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If HMRC says you’ve had a tax credits overpayment

This advice applies to England

You might be able to get HM Revenue and Customs (HMRC) to cancel the overpayment or reduce what you have to pay.

They sometimes make a mistake - you might not have actually been overpaid, or need to pay all the money back.

Check you’ve actually been overpaid

HMRC might think you’ve been overpaid because they’ve got some information wrong. For example, if they think:

  • you live with a partner when you don’t
  • you’re not self-employed when you are
  • you’re earning more than you are

They should say why they think you’ve been overpaid when they write to tell you about the overpayment. If the reason isn’t clear - or you can’t find the overpayment letter - call the tax credits helpline.

HMRC tax credits helpline
Telephone: 0345 300 3900
Textphone: 0345 300 3909
Monday to Friday, 8am to 8pm
Saturday, 8am to 4pm
Sunday, 9am to 5pm

Calls cost up to 12p a minute from landlines and up to 45p a minute from mobiles. It should be free if you call from your mobile and have landline calls included in your contract.

Make a note of the date and time you call. Also write down the name of the person you spoke to and the HMRC office they work in - for example Preston or Belfast. You might need these details if you challenge the overpayment.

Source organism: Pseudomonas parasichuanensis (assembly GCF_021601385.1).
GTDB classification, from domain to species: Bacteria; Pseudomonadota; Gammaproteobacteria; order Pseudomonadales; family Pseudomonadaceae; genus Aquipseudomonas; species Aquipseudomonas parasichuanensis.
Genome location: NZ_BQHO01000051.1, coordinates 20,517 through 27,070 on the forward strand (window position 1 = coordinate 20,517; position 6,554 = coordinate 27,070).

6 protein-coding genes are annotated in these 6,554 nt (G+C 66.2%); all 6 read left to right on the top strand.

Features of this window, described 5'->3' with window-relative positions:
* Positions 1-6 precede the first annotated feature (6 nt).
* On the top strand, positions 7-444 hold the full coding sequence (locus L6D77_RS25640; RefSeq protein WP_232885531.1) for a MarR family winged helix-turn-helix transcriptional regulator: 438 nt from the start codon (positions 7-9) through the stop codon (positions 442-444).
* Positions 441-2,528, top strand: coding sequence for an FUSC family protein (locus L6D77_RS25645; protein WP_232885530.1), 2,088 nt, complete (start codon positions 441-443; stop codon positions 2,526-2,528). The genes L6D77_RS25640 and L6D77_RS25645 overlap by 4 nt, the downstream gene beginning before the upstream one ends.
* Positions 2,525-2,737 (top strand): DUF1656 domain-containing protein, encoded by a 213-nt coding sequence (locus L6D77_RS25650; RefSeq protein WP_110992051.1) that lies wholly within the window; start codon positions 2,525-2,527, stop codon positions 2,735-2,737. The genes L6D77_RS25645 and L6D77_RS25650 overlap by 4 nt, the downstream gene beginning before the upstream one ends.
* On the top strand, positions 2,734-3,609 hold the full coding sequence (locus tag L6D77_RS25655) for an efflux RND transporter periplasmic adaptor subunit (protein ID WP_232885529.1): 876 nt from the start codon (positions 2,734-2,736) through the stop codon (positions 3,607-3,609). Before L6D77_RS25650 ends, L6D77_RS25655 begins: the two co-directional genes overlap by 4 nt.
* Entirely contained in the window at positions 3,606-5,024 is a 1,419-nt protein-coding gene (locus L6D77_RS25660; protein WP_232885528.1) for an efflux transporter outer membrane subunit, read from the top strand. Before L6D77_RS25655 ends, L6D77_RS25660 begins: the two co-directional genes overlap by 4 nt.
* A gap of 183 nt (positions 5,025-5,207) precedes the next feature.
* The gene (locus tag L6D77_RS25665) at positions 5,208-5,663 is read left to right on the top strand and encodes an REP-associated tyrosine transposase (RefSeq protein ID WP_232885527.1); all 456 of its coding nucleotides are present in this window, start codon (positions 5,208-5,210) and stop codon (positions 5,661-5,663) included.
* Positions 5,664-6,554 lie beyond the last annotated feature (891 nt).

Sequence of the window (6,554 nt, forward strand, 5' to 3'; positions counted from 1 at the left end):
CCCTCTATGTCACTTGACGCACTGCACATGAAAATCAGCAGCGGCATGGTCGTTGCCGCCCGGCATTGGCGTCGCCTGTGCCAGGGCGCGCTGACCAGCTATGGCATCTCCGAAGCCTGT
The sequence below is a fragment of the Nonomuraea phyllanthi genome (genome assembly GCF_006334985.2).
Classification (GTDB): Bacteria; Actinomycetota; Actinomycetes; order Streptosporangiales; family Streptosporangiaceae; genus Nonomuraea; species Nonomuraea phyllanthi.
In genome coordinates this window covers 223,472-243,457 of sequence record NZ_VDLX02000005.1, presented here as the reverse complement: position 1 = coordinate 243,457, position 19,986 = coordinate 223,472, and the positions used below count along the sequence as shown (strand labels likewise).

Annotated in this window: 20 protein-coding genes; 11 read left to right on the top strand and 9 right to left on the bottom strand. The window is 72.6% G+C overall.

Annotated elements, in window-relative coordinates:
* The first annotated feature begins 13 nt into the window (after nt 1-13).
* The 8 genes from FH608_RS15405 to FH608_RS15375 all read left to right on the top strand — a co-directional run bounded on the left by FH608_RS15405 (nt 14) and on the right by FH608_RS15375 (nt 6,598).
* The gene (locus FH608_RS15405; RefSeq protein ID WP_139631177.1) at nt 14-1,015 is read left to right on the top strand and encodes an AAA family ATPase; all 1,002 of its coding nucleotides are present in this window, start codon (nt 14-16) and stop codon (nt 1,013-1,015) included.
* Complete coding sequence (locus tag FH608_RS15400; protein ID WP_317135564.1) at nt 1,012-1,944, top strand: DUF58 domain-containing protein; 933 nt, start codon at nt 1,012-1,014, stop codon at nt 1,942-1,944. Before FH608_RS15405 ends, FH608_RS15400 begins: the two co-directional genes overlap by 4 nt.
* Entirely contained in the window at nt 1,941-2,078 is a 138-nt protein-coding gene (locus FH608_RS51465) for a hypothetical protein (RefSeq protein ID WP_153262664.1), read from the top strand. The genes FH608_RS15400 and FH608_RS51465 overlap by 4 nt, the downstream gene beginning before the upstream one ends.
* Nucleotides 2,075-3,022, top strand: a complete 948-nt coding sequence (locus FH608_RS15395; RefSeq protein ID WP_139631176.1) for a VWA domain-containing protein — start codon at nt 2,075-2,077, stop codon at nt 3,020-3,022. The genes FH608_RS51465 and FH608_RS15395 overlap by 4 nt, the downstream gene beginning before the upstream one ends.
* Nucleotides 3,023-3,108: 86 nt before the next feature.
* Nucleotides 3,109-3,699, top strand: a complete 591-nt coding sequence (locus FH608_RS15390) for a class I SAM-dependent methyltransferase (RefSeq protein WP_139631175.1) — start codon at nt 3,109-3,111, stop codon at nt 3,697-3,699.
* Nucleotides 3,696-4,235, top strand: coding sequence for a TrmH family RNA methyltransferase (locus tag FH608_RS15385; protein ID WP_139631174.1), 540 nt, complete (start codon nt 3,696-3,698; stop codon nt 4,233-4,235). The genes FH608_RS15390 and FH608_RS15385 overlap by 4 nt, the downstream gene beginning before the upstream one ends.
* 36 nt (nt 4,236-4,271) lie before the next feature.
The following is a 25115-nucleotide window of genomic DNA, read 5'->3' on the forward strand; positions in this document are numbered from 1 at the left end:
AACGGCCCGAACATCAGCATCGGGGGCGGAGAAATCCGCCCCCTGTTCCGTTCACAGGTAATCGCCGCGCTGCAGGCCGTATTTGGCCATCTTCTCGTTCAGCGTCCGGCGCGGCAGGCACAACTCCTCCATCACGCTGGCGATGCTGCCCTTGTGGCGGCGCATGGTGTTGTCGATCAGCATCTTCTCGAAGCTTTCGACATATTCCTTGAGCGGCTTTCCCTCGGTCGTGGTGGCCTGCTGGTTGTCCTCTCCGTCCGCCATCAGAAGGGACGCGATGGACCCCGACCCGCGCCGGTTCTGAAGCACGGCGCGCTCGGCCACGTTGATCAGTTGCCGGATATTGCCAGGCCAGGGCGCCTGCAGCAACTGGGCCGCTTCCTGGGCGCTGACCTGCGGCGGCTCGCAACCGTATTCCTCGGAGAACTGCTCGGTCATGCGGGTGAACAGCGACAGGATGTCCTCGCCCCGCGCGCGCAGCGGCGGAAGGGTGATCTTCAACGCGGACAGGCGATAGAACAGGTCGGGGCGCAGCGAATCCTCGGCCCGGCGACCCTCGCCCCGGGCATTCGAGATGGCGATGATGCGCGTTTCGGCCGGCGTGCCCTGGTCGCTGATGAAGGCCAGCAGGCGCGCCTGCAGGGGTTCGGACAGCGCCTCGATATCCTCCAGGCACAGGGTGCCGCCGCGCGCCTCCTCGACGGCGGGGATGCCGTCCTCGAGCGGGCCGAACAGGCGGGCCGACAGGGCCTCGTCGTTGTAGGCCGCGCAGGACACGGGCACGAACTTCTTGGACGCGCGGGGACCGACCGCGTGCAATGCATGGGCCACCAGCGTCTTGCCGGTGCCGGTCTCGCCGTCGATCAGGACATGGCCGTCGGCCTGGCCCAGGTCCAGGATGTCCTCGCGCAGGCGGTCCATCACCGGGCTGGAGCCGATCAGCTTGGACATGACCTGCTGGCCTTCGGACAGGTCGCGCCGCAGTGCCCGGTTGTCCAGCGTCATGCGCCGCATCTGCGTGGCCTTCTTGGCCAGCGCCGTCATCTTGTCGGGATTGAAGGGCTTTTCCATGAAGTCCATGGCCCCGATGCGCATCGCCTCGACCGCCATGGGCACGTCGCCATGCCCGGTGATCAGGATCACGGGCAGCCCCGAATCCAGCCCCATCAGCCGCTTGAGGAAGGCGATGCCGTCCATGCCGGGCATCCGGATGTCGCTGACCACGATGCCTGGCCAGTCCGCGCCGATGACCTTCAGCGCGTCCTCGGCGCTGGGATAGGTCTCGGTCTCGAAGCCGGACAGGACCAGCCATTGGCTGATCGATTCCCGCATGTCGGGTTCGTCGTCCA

If you think you were paid the right amount

You should tell HMRC you think you were entitled to all of the tax credits you got. To do this, you’ll need to ask them to look at the decision again - known as a ‘mandatory reconsideration’.

See challenging a working or child tax credits decision for how to ask for a mandatory reconsideration.

If you’ve been paid too much by mistake

You might not have to pay the money back if HMRC made a mistake. You can ask HMRC to reduce your overpayment if they haven’t:

  • paid you the right amount
  • given you correct advice based on the information you gave them
  • correctly recorded your information and any change of circumstances you told them about
  • confirmed in writing how much tax credits you’ll get within 30 days of you applying or telling them about a change of circumstances
  • put right any mistakes you’ve told them about

If you think HMRC has made a mistake, you should dispute paying back the overpayment.

If HMRC didn’t make a mistake

You can still dispute paying back the overpayment if you couldn’t do everything you were meant to, for example because you were seriously ill.

If you don’t have a reason to dispute paying back the overpayment, you can ask to pay in instalments.

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